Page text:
In today’s culture, Facebook, Twitter, Instagram and other social media and professional networking sites and applications have become a big part of how people interact with each other. Profiles are constantly being updated with shared information about our lives, jobs, etc. When a husband and wife going through a divorce are sharing this information on social networks without considering the potential consequences, it can be detrimental to the already existing stress that comes with the breakup of a marriage. The divorce process is full of stressors including legal, financial, and emotional battles between both parties, and the use of social media doesn’t make it any easier.

Be careful about who you trust on your social media profiles. Not every “friend” is a friend, and sometimes a message you thought to be private turns out to be public information that can be used against you. When posting on your social networking profiles, keep in mind the mutual friends of you and your former spouse. Some of these friends might be on your side, but some of them can easily turn on you or use information on your profile against you when taking the side of your ex, all because of something you may have posted on Facebook.

Information exchanged via technology such as emails or text messages can possibly be subpoenaed and picked through as admissible evidence in court. In many cases, one or both parties of the divorce process will claim to not have enough money for child support, spousal support, or other payments, but their Facebook profile picture of them with a new boat or on a fancy vacation may prove otherwise. The credibility of any parties that do this can be called into question immediately.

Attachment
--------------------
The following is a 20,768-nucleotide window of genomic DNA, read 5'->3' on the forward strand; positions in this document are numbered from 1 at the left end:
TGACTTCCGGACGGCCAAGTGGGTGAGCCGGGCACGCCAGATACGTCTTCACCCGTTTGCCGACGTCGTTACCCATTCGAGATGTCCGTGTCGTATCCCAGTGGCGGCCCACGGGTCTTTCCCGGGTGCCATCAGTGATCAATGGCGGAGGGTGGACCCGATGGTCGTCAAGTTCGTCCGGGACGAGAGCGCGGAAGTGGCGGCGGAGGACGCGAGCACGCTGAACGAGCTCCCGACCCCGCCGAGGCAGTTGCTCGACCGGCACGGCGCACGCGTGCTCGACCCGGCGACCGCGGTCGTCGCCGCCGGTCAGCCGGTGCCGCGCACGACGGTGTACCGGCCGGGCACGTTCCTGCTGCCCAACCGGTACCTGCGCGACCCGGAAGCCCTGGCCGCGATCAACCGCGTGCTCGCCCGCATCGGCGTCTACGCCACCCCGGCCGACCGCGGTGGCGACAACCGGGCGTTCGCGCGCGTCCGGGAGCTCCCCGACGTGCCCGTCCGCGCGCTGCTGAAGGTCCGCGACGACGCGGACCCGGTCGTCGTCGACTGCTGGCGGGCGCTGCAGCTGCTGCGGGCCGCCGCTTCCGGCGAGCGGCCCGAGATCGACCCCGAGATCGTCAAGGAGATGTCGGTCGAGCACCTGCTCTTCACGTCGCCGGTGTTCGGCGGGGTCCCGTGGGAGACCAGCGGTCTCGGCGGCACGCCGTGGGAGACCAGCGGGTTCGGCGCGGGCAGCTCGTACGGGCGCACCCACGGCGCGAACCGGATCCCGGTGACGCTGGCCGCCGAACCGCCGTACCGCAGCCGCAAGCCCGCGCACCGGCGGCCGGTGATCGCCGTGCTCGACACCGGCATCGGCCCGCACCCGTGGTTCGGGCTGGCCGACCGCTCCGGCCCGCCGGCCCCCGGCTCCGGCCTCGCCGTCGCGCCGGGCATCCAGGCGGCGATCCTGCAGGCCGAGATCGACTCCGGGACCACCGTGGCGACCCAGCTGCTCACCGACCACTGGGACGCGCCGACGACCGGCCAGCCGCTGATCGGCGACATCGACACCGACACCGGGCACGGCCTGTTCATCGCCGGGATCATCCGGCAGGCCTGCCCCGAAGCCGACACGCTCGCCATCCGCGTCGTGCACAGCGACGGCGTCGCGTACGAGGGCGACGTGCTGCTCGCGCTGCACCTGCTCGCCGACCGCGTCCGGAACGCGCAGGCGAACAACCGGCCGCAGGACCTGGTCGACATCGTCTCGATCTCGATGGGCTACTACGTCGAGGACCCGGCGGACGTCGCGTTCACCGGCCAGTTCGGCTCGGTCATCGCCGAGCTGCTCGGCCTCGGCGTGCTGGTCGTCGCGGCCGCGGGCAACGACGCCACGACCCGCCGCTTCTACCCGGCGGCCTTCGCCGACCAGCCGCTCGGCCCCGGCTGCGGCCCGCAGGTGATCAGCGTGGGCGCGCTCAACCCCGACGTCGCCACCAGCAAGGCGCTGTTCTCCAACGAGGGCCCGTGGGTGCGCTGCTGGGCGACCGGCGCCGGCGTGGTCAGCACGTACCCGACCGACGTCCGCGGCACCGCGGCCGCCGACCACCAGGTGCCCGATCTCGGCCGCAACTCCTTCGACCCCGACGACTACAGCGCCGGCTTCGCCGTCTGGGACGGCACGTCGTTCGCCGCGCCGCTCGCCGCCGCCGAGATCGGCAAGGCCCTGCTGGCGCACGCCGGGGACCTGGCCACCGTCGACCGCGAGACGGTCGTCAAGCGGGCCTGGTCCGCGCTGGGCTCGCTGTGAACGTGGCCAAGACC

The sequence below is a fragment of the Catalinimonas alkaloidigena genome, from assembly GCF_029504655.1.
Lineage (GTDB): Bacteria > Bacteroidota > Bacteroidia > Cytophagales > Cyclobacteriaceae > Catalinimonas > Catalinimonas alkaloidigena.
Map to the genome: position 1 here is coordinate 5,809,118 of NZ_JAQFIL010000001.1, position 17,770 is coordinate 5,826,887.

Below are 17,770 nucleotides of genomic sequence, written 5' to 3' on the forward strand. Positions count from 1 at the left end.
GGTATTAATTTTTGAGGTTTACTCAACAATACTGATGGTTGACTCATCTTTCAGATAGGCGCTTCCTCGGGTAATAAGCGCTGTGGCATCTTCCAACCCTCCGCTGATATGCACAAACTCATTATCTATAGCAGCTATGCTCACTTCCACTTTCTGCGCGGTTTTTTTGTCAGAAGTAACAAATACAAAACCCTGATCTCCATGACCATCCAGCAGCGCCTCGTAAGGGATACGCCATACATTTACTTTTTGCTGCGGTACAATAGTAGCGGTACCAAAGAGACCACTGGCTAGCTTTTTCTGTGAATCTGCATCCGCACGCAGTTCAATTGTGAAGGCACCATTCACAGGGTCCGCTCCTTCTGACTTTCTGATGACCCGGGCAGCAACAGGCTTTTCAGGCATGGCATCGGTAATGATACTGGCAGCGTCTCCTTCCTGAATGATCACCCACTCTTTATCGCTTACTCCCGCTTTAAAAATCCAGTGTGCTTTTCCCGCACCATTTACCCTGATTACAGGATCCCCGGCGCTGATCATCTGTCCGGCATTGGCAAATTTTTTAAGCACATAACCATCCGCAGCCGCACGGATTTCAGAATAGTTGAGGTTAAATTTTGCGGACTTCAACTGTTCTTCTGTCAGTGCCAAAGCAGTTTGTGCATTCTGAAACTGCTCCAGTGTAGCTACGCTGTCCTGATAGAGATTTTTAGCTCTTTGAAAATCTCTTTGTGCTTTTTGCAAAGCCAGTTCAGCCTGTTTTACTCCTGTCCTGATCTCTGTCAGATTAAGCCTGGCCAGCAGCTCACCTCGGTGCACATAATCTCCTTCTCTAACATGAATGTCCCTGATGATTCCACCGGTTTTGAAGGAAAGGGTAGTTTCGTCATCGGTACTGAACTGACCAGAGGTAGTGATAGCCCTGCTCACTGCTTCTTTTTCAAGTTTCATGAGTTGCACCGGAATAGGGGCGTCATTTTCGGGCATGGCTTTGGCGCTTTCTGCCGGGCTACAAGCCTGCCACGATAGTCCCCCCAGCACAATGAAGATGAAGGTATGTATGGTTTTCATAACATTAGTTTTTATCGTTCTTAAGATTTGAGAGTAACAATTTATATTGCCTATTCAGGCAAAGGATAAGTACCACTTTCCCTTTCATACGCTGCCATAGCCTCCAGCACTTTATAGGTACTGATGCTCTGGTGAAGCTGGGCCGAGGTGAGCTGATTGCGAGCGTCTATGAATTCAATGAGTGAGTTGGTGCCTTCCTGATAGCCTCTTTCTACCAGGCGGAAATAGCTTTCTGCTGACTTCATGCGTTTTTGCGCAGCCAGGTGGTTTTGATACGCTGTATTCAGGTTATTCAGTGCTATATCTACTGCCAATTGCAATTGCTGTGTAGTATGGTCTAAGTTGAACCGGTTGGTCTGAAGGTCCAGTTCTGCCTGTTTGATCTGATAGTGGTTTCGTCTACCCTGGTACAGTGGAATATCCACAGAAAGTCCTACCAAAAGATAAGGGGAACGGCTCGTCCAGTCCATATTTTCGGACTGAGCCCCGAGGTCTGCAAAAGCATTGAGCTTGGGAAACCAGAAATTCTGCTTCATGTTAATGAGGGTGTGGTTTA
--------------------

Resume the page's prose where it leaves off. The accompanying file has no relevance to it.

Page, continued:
Take a few minutes to reflect on the nature of your social media posts. It would be wise to not post anything on these profiles that you wouldn’t say in person to the whole world. Information on the Internet doesn’t ever just go away immediately if it’s deleted. Exercise caution, discretion and good judgment when updating your profile. Don’t be malicious or talk poorly about your ex, as this information can quickly be used against you.

Have a discussion with your former partner to formulate a sort of social media agreement. Such issues should be addressed like what kind of information should not be posted by either of you, can you post pictures of your kids, etc. Establish one kind of communication between the two of you, such as email, to create a lower risk of impulsive comments on various types of networks. One tweet or wall post can quickly generate irreversible damage and lead to much more conflict in a divorce proceeding than you expected. Many family law attorneys will also recommend to clients that it would be in the best interest of all involved in the divorce to shut down social media profiles at the start of the divorce process.

Divorce is hard enough, and a frequent online presence can cause big problems. It is important to discuss your online presence with a legal professional. Phoenix divorce lawyers at The Sampair Group will help you understand which information is worth protecting as you battle the issues in a divorce process. Contact us today to schedule a free initial consultation.

The Benefits of a Prenuptial Agreement

When you get married, the last thing you want to think about during this happy time of your new life is the “what if’s” of if the marriage doesn’t work out. But for many couples, a prenuptial agreement can be a wise decision to make. If you and your significant other decide to formulate a prenup before tying the knot, it is important that you each seek legal advice. The family law and divorce attorneys at The Sampair Group know the benefits of a prenuptial agreement and will guide you through the process to make sure that your agreement is consistent with state laws and is fair to both parties. There are many benefits to a prenup agreement, and it can often be a win-win for everyone involved if the marriage were to not work out.

Preserves Property and Assets
Through a prenuptial agreement you can preserve property and assets that you attained prior to the marriage. This could also include the obligation to support children from a prior marriage, and for many other reasons.

Certainty
A prenuptial agreement lays out all of the arrangements and understandings that the spouses can agree upon before marriage. This formal agreement helps both parties know what to expect so they won’t have to worry about what will happen in terms of assets, finances, etc. in the event of death or divorce.

Protecting Debt